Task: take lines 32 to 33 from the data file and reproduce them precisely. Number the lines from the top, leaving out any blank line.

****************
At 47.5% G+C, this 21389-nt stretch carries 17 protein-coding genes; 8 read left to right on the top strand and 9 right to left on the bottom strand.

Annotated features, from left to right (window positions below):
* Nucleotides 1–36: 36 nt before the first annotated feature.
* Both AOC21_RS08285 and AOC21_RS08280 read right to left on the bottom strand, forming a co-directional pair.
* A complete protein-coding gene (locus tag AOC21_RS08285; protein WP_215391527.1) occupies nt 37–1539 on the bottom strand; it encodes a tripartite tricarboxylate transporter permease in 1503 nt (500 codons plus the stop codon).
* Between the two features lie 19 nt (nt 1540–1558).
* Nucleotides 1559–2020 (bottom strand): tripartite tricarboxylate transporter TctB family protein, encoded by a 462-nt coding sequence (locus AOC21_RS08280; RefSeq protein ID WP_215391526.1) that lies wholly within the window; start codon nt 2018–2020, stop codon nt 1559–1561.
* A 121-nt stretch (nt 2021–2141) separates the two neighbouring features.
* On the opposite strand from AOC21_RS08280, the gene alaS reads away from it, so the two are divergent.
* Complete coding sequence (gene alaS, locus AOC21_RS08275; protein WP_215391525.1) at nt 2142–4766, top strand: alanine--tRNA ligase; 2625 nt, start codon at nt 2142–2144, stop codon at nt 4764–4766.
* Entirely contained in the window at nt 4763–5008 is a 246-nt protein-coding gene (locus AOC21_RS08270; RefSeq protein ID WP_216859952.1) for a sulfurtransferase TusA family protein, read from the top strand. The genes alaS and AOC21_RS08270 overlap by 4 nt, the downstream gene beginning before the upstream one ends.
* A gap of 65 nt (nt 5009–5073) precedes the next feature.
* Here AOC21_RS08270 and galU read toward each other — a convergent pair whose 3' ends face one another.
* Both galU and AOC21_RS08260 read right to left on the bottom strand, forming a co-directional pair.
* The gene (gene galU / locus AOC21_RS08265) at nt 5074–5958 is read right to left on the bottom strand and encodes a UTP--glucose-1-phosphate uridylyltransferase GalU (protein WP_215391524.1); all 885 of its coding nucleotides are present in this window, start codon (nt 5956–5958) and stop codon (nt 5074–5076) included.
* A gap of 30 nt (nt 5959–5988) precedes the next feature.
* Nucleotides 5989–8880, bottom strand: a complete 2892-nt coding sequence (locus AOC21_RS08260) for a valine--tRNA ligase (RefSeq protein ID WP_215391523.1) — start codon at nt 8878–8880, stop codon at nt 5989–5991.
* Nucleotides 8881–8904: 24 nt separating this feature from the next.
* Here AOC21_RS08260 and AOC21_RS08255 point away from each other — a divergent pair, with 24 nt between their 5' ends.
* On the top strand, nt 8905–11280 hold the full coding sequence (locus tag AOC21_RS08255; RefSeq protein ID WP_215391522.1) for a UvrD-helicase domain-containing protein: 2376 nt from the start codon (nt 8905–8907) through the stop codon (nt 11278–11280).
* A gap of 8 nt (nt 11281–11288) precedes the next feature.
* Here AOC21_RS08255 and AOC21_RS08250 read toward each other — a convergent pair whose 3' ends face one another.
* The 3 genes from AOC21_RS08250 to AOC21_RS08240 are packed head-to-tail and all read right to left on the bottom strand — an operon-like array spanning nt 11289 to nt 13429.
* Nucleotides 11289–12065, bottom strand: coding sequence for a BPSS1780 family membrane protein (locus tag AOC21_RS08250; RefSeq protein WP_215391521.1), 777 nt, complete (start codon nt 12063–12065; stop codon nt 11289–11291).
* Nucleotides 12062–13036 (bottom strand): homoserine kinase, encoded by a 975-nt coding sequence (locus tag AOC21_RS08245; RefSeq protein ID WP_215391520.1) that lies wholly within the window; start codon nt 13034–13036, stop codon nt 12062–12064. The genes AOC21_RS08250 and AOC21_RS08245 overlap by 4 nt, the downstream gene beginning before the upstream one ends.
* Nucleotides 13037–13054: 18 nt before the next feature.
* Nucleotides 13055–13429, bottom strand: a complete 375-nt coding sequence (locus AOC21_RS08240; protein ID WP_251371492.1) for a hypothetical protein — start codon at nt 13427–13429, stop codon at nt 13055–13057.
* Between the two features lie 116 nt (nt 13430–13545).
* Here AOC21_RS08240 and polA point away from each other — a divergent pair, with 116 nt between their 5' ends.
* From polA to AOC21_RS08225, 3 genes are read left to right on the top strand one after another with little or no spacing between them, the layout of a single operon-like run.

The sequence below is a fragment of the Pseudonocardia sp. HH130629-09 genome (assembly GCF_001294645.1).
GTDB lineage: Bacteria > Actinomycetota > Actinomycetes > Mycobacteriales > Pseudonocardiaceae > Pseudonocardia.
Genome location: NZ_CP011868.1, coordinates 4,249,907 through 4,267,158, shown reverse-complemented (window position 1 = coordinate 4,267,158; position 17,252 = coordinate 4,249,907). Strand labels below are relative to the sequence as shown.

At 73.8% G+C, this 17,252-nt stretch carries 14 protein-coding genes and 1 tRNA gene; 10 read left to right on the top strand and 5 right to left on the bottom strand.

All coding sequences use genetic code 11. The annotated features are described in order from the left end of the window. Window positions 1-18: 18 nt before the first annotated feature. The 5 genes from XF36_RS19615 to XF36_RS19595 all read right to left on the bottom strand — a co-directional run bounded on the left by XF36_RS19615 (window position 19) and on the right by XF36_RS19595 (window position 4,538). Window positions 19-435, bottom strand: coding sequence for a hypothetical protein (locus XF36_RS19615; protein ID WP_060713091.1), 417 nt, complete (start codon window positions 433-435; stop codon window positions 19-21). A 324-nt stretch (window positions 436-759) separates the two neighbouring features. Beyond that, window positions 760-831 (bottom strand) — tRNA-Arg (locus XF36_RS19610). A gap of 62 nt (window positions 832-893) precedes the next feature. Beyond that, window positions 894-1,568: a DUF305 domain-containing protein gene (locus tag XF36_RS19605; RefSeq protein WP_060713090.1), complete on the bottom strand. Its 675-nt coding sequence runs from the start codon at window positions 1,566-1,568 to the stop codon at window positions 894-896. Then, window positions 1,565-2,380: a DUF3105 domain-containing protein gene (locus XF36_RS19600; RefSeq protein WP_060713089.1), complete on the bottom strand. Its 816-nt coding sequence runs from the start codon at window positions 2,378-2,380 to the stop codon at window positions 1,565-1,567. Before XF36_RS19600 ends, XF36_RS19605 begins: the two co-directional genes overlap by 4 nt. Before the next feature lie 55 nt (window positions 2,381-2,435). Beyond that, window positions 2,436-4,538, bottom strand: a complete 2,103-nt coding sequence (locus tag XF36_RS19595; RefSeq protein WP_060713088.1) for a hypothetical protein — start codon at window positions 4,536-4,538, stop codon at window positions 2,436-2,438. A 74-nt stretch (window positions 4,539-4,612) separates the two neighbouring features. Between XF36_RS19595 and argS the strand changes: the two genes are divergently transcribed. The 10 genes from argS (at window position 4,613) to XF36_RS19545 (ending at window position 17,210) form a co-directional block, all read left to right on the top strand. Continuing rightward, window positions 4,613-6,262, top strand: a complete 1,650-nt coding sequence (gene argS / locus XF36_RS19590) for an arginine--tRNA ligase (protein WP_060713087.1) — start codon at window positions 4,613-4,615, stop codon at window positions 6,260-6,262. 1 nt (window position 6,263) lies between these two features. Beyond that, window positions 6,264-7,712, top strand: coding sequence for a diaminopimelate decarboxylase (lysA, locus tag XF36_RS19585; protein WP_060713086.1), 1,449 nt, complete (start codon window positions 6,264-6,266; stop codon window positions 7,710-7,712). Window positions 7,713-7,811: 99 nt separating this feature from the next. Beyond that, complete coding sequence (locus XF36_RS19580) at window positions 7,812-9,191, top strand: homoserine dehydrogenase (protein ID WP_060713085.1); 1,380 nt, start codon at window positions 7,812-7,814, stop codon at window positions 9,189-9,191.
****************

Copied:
GTDB lineage: Bacteria > Actinomycetota > Actinomycetes > Mycobacteriales > Pseudonocardiaceae > Pseudonocardia.
Genome location: NZ_CP011868.1, coordinates 4,249,907 through 4,267,158, shown reverse-complemented (window position 1 = coordinate 4,267,158; position 17,252 = coordinate 4,249,907). Strand labels below are relative to the sequence as shown.